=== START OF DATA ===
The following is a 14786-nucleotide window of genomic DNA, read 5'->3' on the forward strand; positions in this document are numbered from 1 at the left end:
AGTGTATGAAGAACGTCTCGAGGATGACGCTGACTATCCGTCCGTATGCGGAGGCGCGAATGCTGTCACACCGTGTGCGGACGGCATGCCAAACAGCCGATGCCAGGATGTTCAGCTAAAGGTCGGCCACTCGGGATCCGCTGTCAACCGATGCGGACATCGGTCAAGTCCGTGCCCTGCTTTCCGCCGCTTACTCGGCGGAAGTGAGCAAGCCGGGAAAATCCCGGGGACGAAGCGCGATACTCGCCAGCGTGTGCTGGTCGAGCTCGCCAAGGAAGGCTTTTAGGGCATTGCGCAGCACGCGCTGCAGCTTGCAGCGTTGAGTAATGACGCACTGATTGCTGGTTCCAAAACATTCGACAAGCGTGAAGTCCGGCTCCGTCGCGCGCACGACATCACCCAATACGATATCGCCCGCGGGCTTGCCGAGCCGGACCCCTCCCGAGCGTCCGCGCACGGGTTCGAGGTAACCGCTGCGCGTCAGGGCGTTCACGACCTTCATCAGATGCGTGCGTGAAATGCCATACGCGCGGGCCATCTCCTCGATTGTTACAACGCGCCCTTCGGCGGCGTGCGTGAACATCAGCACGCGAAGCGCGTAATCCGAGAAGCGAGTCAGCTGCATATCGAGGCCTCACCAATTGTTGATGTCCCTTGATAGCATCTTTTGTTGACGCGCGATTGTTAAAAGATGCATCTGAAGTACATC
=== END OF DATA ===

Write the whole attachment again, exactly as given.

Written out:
The following is a 14786-nucleotide window of genomic DNA, read 5'->3' on the forward strand; positions in this document are numbered from 1 at the left end:
AGTGTATGAAGAACGTCTCGAGGATGACGCTGACTATCCGTCCGTATGCGGAGGCGCGAATGCTGTCACACCGTGTGCGGACGGCATGCCAAACAGCCGATGCCAGGATGTTCAGCTAAAGGTCGGCCACTCGGGATCCGCTGTCAACCGATGCGGACATCGGTCAAGTCCGTGCCCTGCTTTCCGCCGCTTACTCGGCGGAAGTGAGCAAGCCGGGAAAATCCCGGGGACGAAGCGCGATACTCGCCAGCGTGTGCTGGTCGAGCTCGCCAAGGAAGGCTTTTAGGGCATTGCGCAGCACGCGCTGCAGCTTGCAGCGTTGAGTAATGACGCACTGATTGCTGGTTCCAAAACATTCGACAAGCGTGAAGTCCGGCTCCGTCGCGCGCACGACATCACCCAATACGATATCGCCCGCGGGCTTGCCGAGCCGGACCCCTCCCGAGCGTCCGCGCACGGGTTCGAGGTAACCGCTGCGCGTCAGGGCGTTCACGACCTTCATCAGATGCGTGCGTGAAATGCCATACGCGCGGGCCATCTCCTCGATTGTTACAACGCGCCCTTCGGCGGCGTGCGTGAACATCAGCACGCGAAGCGCGTAATCCGAGAAGCGAGTCAGCTGCATATCGAGGCCTCACCAATTGTTGATGTCCCTTGATAGCATCTTTTGTTGACGCGCGATTGTTAAAAGATGCATCTGAAGTACATC